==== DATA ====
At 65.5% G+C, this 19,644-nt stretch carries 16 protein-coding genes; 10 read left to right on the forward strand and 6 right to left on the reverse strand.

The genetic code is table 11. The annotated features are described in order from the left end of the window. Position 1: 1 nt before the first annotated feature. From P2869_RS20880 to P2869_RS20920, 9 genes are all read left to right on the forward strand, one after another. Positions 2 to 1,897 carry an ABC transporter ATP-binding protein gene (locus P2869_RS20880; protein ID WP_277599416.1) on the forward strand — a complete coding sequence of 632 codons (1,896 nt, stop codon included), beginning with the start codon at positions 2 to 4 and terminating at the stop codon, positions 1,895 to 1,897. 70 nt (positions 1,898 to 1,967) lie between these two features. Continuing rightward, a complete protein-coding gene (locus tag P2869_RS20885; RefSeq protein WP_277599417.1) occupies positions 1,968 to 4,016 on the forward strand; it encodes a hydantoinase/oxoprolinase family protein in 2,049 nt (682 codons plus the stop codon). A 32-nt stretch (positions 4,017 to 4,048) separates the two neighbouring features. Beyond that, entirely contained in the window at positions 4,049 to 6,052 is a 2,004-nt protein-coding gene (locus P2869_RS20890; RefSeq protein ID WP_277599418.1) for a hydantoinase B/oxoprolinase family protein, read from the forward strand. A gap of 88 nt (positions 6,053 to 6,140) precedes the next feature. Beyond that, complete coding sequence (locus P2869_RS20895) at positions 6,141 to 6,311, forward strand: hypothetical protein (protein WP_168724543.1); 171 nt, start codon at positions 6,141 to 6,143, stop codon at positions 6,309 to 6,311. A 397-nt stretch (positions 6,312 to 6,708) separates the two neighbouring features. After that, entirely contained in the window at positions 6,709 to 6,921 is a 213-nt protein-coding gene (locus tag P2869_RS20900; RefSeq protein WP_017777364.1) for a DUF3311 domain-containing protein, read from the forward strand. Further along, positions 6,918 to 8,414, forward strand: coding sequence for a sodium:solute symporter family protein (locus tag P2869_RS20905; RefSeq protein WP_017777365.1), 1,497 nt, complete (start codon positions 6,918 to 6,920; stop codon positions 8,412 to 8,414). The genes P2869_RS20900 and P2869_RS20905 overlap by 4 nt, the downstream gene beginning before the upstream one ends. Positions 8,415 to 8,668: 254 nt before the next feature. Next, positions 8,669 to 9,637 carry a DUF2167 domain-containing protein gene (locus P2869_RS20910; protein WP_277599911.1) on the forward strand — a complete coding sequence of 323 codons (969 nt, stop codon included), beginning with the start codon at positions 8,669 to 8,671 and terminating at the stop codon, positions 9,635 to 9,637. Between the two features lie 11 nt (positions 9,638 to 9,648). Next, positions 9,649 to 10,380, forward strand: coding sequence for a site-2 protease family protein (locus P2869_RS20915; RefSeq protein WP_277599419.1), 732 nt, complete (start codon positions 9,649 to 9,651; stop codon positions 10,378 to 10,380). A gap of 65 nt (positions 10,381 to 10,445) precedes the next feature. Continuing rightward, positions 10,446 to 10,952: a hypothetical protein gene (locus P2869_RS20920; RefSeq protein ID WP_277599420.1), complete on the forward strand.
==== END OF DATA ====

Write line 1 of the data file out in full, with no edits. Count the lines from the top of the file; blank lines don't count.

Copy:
At 65.5% G+C, this 19,644-nt stretch carries 16 protein-coding genes; 10 read left to right on the forward strand and 6 right to left on the reverse strand.